“In writing a long piece, I would make curious moves, but only for the moment. Decisions that I would never think of, say, in composing a twenty-minute composition. You want a piece to be logical? Well, you’re not going to sit down and have a ten-course meal of logic; you’re satisfied with just an hors d’oeuvre, a little logical hors d’oeuvre served to you by a famous waiter! You want a piece to be beautiful? OK, give them a moment of beauty — how much more do you need? So what happens in a long piece is that soner or later you go through the whole parameter of possiblities, and everybody’s going to get something out of it, I’m sure. The form of the piece is more like a novel — there’s plenty of time for everything.” – Morton Feldman (4)

But Feldman doesn’t go through all of the available tricks from musical history, no he goes through all of his tricks. And at times, even in a long piece he’ll severely restrict himself: in Piano and String Quartet the piano only plays arpeggios, for an hour and a half in this recording. Feldman varies the arpeggios throughout the piece, their pacing, the weight of the individual notes the space between the figures, but he’s only using one technique. Of course there is also the strings which sustain this, though they also don’t explore the entire range of his techniques for strings as he does in his String Quartet peices, no it is the interplay of these five instruments in this piece that allows for just restricted material. This for me is what really distinguishes Feldman’s chamber pieces: it is the sound of the instruments playing together, the way that he approaches that seems completely unique.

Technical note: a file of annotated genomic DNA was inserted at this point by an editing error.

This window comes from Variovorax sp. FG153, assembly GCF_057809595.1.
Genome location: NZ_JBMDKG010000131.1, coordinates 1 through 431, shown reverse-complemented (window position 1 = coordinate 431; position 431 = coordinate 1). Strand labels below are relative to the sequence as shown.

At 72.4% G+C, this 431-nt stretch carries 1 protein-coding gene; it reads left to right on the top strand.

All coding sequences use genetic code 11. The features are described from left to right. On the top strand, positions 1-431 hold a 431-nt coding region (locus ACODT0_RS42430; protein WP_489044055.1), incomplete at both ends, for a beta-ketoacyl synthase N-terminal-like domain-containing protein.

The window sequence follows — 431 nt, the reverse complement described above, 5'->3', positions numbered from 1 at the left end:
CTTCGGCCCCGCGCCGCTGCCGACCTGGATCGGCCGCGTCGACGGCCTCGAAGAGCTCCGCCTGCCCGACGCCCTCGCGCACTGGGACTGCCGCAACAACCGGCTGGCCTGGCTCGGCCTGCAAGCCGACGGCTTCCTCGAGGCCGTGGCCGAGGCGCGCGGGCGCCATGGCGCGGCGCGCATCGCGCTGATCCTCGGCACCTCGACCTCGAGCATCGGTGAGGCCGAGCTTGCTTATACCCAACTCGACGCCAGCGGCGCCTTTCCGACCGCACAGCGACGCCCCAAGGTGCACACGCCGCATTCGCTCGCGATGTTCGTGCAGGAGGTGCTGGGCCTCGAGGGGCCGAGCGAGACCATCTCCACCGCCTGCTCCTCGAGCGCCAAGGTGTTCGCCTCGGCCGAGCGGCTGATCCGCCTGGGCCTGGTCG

Feldman’s use of extended string techniques can blur the timbral separation between cello and violin, creating unified sonic events exploring the qualities and possibilities of the combination of instruments – for example, utilizing the resonance of the piano and the sustaining qualities and dynamic control of the strings. – Mode Records Trio page

The above quote from Mode puts so well something I’ve been struggling to describe here and as I said is really to me the essence of Feldman’s chamber work. In the pieces on this disc. The way that a note on the piano dies away and then the dry bowed violin resonates with that decaying sound. The almost organ like tones of a chord built up from all four players of the string quartet playing with that gasping sound of vibrato-less bowing, combined with soft tinkling piano notes slowly revealing themselves as the chord fades away. The Smith Quartet, whom I was not at all familiar with prior to this recording, handle these pieces incredibly well. There is the right softness, dryness of tone and commitment to Feldman’s intentions. The use of the baroque bows to elegantly solve one of Feldman’s conditions to me shows innovation and flexibility and the sonic results prove that this isn’t just for their own benefit, but is the best solution to the problem. I look forward to spending more time with this quartet, first in the rest of the Music for Piano and Strings and then exploring more of their work.

From ancient China there is a description of a vibrato technique: Remarkable is the ting-yin, where the vacillating movement of the finger should be so subtle as to be hardly noticeable. Some handbooks say that one should not move the finger at all, but let the timbre be influenced by the pulsation of the blood in the fingertips pressing the string down on the board a little more heavily than usual.

Such extreme sensitivity of touch is of the essence in a performance of Feldman’s music. In the piano pieces the depressed key is gently eased back to position to minimise the obtrusive sound of the key mechanism, time is allowed for the minutest of harmonics to resound, and at the end of the phrases fingers steal away from the keys noiselessly. – John Tilbury(1)